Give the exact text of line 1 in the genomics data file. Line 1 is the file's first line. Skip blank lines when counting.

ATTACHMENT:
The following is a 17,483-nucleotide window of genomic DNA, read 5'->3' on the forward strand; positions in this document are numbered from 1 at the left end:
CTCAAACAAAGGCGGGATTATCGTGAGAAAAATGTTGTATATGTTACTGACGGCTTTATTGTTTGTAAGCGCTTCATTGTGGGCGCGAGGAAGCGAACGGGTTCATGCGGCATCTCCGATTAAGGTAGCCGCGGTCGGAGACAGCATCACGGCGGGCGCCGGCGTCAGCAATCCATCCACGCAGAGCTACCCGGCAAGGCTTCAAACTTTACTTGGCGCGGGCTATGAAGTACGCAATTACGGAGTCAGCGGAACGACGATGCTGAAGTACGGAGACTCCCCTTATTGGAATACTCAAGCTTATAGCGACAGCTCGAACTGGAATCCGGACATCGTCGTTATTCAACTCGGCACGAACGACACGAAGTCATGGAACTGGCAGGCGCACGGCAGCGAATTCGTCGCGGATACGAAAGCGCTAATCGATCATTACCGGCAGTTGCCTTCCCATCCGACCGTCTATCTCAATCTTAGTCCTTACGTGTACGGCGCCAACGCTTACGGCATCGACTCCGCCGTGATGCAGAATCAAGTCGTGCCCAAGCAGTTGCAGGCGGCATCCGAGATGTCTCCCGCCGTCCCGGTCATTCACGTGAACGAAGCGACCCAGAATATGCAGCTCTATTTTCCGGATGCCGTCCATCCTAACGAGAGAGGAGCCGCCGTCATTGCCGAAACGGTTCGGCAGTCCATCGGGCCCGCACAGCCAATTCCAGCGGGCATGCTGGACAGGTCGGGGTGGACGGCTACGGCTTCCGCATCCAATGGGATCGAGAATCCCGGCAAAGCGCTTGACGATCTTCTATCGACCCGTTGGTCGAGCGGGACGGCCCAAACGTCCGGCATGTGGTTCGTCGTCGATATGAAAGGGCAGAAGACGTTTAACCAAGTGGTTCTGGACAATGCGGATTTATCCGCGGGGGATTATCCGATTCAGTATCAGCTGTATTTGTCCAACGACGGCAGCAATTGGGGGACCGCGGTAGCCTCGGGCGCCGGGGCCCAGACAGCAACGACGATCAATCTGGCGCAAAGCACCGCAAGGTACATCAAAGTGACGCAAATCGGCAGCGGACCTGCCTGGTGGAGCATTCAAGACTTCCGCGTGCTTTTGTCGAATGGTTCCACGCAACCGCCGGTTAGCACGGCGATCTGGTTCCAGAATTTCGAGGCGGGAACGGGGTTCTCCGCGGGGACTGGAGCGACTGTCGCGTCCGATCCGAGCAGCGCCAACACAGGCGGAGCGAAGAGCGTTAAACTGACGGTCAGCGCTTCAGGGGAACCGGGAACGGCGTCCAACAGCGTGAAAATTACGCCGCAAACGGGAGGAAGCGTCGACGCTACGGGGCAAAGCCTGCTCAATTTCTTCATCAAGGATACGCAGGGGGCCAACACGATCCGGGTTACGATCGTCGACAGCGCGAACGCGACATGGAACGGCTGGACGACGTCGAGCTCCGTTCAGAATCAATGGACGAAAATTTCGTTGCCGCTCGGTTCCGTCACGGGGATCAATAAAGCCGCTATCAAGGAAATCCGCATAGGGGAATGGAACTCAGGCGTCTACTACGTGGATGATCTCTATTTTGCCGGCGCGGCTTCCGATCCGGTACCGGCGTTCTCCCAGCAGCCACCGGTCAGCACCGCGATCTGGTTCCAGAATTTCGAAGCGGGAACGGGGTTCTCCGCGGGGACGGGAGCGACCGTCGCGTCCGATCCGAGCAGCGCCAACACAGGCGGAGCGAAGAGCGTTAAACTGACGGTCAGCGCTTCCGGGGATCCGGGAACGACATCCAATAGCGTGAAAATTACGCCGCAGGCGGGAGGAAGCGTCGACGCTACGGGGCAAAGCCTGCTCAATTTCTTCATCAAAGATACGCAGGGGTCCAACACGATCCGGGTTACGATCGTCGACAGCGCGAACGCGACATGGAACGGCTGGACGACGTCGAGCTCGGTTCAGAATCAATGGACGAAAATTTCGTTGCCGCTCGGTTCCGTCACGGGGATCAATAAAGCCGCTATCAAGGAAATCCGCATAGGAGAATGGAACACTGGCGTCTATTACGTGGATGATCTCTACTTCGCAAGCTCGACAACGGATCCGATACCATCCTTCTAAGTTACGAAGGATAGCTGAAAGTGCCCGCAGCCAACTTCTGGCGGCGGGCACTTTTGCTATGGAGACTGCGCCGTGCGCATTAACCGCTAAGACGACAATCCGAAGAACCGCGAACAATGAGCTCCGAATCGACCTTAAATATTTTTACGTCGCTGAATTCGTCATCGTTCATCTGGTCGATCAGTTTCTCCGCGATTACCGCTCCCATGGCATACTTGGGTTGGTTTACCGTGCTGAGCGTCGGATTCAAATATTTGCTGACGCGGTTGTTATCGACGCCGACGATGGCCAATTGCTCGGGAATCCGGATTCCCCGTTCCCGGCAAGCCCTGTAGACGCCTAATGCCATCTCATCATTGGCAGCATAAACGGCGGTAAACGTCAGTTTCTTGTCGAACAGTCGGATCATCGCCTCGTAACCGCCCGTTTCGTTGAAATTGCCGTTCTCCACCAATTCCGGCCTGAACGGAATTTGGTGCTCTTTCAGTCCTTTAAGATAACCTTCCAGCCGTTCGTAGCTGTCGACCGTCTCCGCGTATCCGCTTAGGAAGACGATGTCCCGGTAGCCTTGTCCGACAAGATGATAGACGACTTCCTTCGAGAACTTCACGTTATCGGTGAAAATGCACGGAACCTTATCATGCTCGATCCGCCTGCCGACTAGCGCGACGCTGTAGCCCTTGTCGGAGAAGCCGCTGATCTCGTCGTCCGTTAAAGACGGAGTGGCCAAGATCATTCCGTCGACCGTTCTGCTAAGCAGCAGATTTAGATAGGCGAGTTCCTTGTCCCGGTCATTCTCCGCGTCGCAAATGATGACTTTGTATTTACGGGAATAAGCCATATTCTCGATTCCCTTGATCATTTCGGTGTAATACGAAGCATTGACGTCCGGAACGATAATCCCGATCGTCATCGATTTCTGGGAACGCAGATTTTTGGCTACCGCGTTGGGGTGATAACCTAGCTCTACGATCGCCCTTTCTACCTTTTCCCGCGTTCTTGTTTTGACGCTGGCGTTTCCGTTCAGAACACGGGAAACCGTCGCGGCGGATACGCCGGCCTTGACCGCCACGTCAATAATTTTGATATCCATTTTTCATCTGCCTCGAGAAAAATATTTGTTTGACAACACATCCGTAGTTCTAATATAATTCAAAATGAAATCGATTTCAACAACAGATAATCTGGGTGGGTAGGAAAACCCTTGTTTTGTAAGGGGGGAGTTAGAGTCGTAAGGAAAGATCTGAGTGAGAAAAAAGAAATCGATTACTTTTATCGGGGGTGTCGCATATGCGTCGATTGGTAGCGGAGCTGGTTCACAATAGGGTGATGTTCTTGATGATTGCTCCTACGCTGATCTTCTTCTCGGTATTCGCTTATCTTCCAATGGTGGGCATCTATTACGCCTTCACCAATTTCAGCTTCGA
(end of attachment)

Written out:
The following is a 17,483-nucleotide window of genomic DNA, read 5'->3' on the forward strand; positions in this document are numbered from 1 at the left end: